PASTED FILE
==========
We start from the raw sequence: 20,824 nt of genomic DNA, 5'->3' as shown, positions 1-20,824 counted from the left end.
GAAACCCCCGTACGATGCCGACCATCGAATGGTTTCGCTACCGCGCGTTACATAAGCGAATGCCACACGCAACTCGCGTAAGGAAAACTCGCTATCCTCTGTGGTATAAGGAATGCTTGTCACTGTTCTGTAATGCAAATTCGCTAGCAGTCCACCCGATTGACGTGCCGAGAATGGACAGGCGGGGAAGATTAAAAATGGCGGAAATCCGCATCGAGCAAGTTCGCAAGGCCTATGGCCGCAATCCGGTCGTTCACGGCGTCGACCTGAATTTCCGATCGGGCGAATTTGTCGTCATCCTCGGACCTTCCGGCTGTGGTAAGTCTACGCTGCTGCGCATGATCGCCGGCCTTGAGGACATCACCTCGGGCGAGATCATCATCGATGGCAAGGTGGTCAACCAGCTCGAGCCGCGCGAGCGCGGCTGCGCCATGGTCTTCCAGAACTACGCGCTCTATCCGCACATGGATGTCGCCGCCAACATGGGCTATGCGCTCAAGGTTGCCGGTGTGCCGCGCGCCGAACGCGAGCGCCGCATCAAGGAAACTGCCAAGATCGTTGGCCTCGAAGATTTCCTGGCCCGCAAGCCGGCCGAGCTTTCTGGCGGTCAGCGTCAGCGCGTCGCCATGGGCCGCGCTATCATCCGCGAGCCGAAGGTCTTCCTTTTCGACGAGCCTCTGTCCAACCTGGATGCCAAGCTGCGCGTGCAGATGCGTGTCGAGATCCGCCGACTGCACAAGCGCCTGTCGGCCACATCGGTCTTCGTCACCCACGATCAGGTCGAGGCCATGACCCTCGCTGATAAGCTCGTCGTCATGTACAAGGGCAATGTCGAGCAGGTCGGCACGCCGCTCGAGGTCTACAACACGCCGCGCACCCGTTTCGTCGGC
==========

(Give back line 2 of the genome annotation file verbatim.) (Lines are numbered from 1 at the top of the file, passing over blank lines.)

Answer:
GAAACCCCCGTACGATGCCGACCATCGAATGGTTTCGCTACCGCGCGTTACATAAGCGAATGCCACACGCAACTCGCGTAAGGAAAACTCGCTATCCTCTGTGGTATAAGGAATGCTTGTCACTGTTCTGTAATGCAAATTCGCTAGCAGTCCACCCGATTGACGTGCCGAGAATGGACAGGCGGGGAAGATTAAAAATGGCGGAAATCCGCATCGAGCAAGTTCGCAAGGCCTATGGCCGCAATCCGGTCGTTCACGGCGTCGACCTGAATTTCCGATCGGGCGAATTTGTCGTCATCCTCGGACCTTCCGGCTGTGGTAAGTCTACGCTGCTGCGCATGATCGCCGGCCTTGAGGACATCACCTCGGGCGAGATCATCATCGATGGCAAGGTGGTCAACCAGCTCGAGCCGCGCGAGCGCGGCTGCGCCATGGTCTTCCAGAACTACGCGCTCTATCCGCACATGGATGTCGCCGCCAACATGGGCTATGCGCTCAAGGTTGCCGGTGTGCCGCGCGCCGAACGCGAGCGCCGCATCAAGGAAACTGCCAAGATCGTTGGCCTCGAAGATTTCCTGGCCCGCAAGCCGGCCGAGCTTTCTGGCGGTCAGCGTCAGCGCGTCGCCATGGGCCGCGCTATCATCCGCGAGCCGAAGGTCTTCCTTTTCGACGAGCCTCTGTCCAACCTGGATGCCAAGCTGCGCGTGCAGATGCGTGTCGAGATCCGCCGACTGCACAAGCGCCTGTCGGCCACATCGGTCTTCGTCACCCACGATCAGGTCGAGGCCATGACCCTCGCTGATAAGCTCGTCGTCATGTACAAGGGCAATGTCGAGCAGGTCGGCACGCCGCTCGAGGTCTACAACACGCCGCGCACCCGTTTCGTCGGC